l Kevin Pietersen has a cracked bone in his right hand that prevented him fielding yesterday but he will be able to bat.
Scoreboard from Kandy
Third day; Sri Lanka won toss
Sri Lanka First innings 188 (K C Sangakkara 92, H A P W Jayawardene 51; M J Hoggard 4-29).
England First Innings
(Overnight: 186 for 6)
P D Collingwood b Muralitharan......... 45
204 min, 121 balls, 3 fours
R J Sidebottom c HAPW Jayawardene b Malinga......... 31
96 min, 81 balls, 3 fours
M J Hoggard st HAPW Jayawardene b Muralitharan (TV replay)......... 15
35 min, 23 balls, 2 fours
J M Anderson lbw b Vaas......... 9
20 min, 17 balls
M S Panesar not out......... 2
11 min, 6 balls
Extras (b6 lb1 w2 nb11)......... 20
Total (415 min, 93.1 overs)......... 281
Fall: 1-0 (Cook) 2-107 (Vaughan) 3-132 (Bell) 4-170 (Pietersen) 5-182 (Bopara) 6-185 (Prior) 7-242 (Sidebottom) 8-266 (Collingwood) 9-272 (Hoggard) 10-281 (Anderson).
Bowling: Vaas 18.1-3-76-2 (nb2) (7-3-18-1, 3-0-16-0, 5-0-26-0, 3-0-16-0, 0.1-0-0-1); Malinga 20-2-86-1 (nb9,w2) (5-1-20-0, 6-0-34-0, 9-1-32-1); Muralitharan 35-14-55-6 (3-2-2-0, 29-12-47-4, 3-0-6-2); Jayasuriya 2-0-9-0 (one spell); Fernando 18-2-48-1 (6-1-18-0, 12-1-30-1).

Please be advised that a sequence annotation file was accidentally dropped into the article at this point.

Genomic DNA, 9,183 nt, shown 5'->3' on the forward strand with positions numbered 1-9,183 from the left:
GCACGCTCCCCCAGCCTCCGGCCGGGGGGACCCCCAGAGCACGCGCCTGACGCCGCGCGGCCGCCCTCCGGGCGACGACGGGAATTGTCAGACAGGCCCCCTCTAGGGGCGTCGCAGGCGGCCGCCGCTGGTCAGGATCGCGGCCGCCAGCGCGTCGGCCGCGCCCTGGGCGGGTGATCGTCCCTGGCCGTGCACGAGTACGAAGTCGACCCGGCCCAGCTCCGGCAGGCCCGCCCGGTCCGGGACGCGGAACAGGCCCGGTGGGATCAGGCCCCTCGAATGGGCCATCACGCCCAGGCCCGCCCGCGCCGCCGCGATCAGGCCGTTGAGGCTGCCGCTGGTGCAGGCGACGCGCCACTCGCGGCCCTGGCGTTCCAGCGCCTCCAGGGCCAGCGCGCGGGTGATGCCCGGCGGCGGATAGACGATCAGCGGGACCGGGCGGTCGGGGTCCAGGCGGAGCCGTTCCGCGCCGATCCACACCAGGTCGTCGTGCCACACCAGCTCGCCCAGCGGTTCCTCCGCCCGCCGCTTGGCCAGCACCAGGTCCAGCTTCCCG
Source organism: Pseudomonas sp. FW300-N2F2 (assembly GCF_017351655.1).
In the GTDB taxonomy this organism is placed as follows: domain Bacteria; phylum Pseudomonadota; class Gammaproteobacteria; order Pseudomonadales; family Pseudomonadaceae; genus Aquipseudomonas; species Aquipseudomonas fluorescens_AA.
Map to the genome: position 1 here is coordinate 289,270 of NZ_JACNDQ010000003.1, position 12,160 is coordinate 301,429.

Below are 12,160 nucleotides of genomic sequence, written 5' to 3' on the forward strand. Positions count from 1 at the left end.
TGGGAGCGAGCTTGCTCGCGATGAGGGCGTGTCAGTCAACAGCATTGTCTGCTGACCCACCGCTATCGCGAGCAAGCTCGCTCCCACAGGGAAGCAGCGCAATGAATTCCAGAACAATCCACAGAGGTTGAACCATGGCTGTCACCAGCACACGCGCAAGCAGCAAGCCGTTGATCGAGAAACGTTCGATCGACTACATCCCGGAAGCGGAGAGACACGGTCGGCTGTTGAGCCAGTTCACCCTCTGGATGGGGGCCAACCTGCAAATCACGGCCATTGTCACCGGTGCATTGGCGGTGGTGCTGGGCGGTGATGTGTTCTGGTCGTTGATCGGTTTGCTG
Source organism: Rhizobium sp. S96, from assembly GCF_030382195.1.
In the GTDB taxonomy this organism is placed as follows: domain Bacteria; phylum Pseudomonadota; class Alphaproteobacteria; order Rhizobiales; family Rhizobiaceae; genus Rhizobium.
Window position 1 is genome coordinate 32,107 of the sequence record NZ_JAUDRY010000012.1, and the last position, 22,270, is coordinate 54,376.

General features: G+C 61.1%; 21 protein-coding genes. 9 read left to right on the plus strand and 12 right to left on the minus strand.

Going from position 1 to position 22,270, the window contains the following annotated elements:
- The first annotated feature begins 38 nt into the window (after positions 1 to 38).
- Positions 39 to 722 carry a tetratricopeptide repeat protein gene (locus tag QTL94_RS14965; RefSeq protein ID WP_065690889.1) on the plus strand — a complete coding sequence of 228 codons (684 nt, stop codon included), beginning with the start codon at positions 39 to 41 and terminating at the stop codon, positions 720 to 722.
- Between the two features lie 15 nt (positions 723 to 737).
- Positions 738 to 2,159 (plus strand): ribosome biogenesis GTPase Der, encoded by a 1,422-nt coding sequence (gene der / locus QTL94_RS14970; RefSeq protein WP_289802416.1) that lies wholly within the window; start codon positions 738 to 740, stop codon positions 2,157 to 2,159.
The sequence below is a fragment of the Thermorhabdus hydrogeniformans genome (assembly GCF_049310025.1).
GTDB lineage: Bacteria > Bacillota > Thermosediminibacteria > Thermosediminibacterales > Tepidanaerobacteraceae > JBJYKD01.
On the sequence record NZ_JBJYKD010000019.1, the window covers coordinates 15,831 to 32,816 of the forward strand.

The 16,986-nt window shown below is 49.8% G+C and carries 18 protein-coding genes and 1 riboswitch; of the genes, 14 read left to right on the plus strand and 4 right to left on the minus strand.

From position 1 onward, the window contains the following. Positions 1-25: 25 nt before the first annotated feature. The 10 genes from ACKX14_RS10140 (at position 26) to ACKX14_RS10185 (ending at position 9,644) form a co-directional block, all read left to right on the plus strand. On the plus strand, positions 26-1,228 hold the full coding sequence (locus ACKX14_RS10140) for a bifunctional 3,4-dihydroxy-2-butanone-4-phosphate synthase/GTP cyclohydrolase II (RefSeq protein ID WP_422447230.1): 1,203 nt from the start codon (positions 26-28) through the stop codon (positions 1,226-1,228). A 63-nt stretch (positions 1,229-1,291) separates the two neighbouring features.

Sri Lanka Second Innings
M G Vandort c Bell b Anderson......... 49
220 min, 143 balls, 3 fours
S T Jayasuriya lbw b Hoggard......... 78
145 min, 106 balls, 10 fours, 1 six
K C Sangakkara not out......... 30
79 min, 58 balls, 3 fours, 1 five
*D P M D Jayawardene not out......... 0
4 min, 5 balls
Extras (b5 lb5)......... 10
Total (for 2, 225 min, 52 overs)......... 167
Fall: 1-113 (Jayasuriya) 2-166 (Vandort).
To bat: L P C Silva, J Mubarak, †H A P W Jayawardene, W P U C J Vaas, C R D Fernando, S L Malinga, M Muralitharan.
Bowling: Hoggard 11-3-28-1 (6-2-15-0, 5-1-13-1); Sidebottom 11-2-22-0 (5-1-10-0, 2-0-5-0, 4-1-7-0); Panesar 18-1-53-0 (17-1-52-0, 1-0-1-0); Anderson 9-2-50-1 (6-2-36-0, 3-0-14-1); Bopara 3-1-4-0 (one spell).
Umpires: Asad Rauf (Pak) and Aleem Dar (Pak).
TV replay umpire: T H Wijewardene.
Shot of the Day
Sanath Jayasuriya had just struck James Anderson for six boundaries in an over. Matthew Hoggard then dragged one a little short and Jayasuriya, in a flash, pulled the ball over square leg for six.
Ball of the Day
Lasith Malinga could have had Matthew Hoggard out on several occasions with magnificent away swingers. One in particular would have been too good for any batsman on either side.
Moment of the Day
It has to be Muttiah Muralitharan passing Shane Warne to become the highest wicket-taker in Test history. He plays with a smile and the sight of him claiming a victim is one of the finest in sport.Reuse content